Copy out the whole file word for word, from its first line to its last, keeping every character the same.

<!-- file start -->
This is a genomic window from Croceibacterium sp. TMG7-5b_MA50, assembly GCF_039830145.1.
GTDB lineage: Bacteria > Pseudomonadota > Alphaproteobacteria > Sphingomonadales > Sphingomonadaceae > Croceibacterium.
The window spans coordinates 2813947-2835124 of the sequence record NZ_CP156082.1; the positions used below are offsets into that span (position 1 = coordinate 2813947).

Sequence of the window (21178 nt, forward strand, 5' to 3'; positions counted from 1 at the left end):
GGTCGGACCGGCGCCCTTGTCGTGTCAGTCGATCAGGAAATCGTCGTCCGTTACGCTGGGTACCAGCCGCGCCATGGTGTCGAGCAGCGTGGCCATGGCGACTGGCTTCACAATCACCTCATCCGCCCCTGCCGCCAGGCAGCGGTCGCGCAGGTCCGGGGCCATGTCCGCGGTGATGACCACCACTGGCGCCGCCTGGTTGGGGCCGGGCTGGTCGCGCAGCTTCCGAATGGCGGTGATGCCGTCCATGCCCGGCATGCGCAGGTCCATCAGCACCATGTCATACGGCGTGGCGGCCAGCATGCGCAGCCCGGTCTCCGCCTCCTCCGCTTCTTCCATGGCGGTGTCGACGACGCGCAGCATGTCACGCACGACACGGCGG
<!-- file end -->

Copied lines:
This is a genomic window from Croceibacterium sp. TMG7-5b_MA50, assembly GCF_039830145.1.
GTDB lineage: Bacteria > Pseudomonadota > Alphaproteobacteria > Sphingomonadales > Sphingomonadaceae > Croceibacterium.
The window spans coordinates 2813947-2835124 of the sequence record NZ_CP156082.1; the positions used below are offsets into that span (position 1 = coordinate 2813947).

Sequence of the window (21178 nt, forward strand, 5' to 3'; positions counted from 1 at the left end):
GGTCGGACCGGCGCCCTTGTCGTGTCAGTCGATCAGGAAATCGTCGTCCGTTACGCTGGGTACCAGCCGCGCCATGGTGTCGAGCAGCGTGGCCATGGCGACTGGCTTCACAATCACCTCATCCGCCCCTGCCGCCAGGCAGCGGTCGCGCAGGTCCGGGGCCATGTCCGCGGTGATGACCACCACTGGCGCCGCCTGGTTGGGGCCGGGCTGGTCGCGCAGCTTCCGAATGGCGGTGATGCCGTCCATGCCCGGCATGCGCAGGTCCATCAGCACCATGTCATACGGCGTGGCGGCCAGCATGCGCAGCCCGGTCTCCGCCTCCTCCGCTTCTTCCATGGCGGTGTCGACGACGCGCAGCATGTCACGCACGACACGGCGG